A Guide to Creatively Handling a Child's Dental Health
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A Guide to Creatively Handling a Child's Dental Health

My family's dental health is important to me. Unfortunately for me, it is not as important to my little ones. Getting my kids to brush and floss on a daily basis is almost like taking on an obstacle course. I talked to my family's dentist about different methods I could try to encourage them to brush and floss on a regular basis. Some of the tricks worked, some did not. After some experimentation and talking to other parents, I was able to come up with a lot of great tips for helping kids care for their teeth. I started this blog to help other parents get creative when it comes to their kids and dental care.


A Guide to Creatively Handling a Child's Dental Health

Eating Disorders And Your Teeth

Bella Snyder

There are so many ways in which eating disorders are bad for your health. They can affect just about every part of your body due to their ability to deplete your body of the things it needs to continue functioning properly. This is why it should come as no surprise to learn that eating disorders can also take their toll on your teeth as well. While many of the negative things going on inside of your body may not be as outwardly scary since you won't see them when you look in the mirror, seeing the negative affects happen on your teeth can be a real eye-opener to some. To get a better understanding of what may be going on with your teeth when you have an eating disorder, you should read this article.

How can an eating disorder directly affect your teeth?

Two types of eating disorders that can take a toll on your teeth are bulimia and anorexia. Each one can cause a lot of damage to your teeth in ways that leave you needing to have a lot of dental work done.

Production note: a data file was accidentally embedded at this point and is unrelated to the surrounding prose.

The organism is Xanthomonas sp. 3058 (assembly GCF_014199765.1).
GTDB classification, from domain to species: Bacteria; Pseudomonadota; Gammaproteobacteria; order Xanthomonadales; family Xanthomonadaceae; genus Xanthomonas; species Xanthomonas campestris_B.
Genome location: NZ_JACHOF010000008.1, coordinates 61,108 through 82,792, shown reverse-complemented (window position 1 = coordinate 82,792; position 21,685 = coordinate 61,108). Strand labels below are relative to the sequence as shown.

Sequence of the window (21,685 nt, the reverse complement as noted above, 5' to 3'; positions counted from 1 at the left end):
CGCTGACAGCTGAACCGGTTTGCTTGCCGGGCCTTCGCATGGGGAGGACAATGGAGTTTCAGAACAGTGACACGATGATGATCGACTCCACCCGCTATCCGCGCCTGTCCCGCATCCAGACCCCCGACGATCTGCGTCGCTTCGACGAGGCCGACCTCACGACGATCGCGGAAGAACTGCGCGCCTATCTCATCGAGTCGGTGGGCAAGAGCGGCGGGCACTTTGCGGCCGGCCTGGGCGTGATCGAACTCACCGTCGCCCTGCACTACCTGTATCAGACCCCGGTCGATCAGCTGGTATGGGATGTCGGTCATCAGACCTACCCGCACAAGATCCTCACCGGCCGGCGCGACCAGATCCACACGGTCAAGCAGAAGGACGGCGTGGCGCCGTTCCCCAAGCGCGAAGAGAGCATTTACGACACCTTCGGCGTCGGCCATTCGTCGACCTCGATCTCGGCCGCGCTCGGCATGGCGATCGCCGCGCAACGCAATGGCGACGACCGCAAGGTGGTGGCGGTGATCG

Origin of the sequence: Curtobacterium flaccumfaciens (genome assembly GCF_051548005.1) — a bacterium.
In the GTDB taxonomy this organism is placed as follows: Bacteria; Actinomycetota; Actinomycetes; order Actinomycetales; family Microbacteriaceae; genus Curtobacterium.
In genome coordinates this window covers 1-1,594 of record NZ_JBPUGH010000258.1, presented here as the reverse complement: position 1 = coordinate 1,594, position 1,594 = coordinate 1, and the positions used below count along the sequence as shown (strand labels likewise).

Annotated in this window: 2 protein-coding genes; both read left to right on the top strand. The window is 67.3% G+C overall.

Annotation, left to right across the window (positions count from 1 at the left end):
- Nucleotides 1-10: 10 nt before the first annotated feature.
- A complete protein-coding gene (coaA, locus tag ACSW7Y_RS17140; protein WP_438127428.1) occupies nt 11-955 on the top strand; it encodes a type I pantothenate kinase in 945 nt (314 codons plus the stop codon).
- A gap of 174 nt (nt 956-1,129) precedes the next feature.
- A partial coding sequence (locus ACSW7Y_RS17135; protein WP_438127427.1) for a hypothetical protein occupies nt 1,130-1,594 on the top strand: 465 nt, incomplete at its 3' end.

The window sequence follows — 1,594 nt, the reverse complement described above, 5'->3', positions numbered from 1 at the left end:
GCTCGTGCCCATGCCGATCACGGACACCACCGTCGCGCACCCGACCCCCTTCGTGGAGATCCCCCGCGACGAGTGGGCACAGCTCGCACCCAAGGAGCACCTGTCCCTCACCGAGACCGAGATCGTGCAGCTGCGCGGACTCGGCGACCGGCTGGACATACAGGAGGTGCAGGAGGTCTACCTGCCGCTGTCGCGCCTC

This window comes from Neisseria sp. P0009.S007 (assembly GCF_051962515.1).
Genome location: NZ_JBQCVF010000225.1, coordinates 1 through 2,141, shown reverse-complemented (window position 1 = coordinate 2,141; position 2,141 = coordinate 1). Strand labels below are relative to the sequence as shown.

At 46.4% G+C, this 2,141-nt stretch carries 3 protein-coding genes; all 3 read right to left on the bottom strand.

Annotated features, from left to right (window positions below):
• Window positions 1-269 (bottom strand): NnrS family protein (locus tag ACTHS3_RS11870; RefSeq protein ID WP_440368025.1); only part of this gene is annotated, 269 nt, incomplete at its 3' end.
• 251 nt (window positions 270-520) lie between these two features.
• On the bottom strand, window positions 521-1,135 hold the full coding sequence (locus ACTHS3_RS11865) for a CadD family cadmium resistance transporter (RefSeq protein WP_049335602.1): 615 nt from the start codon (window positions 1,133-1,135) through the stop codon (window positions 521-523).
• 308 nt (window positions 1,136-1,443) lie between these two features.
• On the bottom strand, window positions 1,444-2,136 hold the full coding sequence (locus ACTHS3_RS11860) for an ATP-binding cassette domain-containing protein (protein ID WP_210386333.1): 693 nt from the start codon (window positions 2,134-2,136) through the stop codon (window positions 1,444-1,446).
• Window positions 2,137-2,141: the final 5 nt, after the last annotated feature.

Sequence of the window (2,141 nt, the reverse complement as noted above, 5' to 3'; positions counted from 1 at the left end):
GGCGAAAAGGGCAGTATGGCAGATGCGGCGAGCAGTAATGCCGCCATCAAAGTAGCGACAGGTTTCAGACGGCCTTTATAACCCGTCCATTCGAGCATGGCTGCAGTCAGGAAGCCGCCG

Bulimia: When you suffer from bulimia you will gorge on food and them purge. Purging is the process of forcing yourself to throw up the foods you eat. When you do this, the acids from your stomach will go up into your mouth and eat away at the protective shell of your teeth, which is called the enamel. Once the enamel is thin and weak it increases your chances of tooth decay, cavities, breakage, fractures, tooth abscesses and infections, loose teeth and even tooth loss.

Anorexia: When you suffer from anorexia, you will deprive yourself of so much food that your body won't have enough to sustain in a healthy manner. This can lead to issues with all of your organs. While your entire body isn't getting the nutrients it needs, your teeth will also suffer. Your bone density in your jaw can become weak, your gums can become unhealthy and your teeth can become frail and brittle. This can also cause problems in all of the same dental areas mentioned with bulimia.

What a dentist may suggest for protecting your teeth

If the dentist suspects bulimia, they may recommend rinsing your mouth out after you purge with soda water or mouth-wash that doesn't contain sugar. They may also suggest using the softest toothbrush possible with a fluoride toothpaste.

If the dentist suspects anorexia, they may suggest certain vitamins to be taken on a daily basis that will help to give your body back some of the nutrients you aren't getting while basically starving yourself. Again, they may also suggest brushing with the softest bristled toothbrush available and fluoridated toothpaste.

Of course, the best course of action and something else they will more than likely suggest is to speak to your doctor openly about your condition so you can begin the proper treatment for your eating disorder. If your teeth have been completely damaged, then you may even need full mouth rehabilitation to correct your dental issues.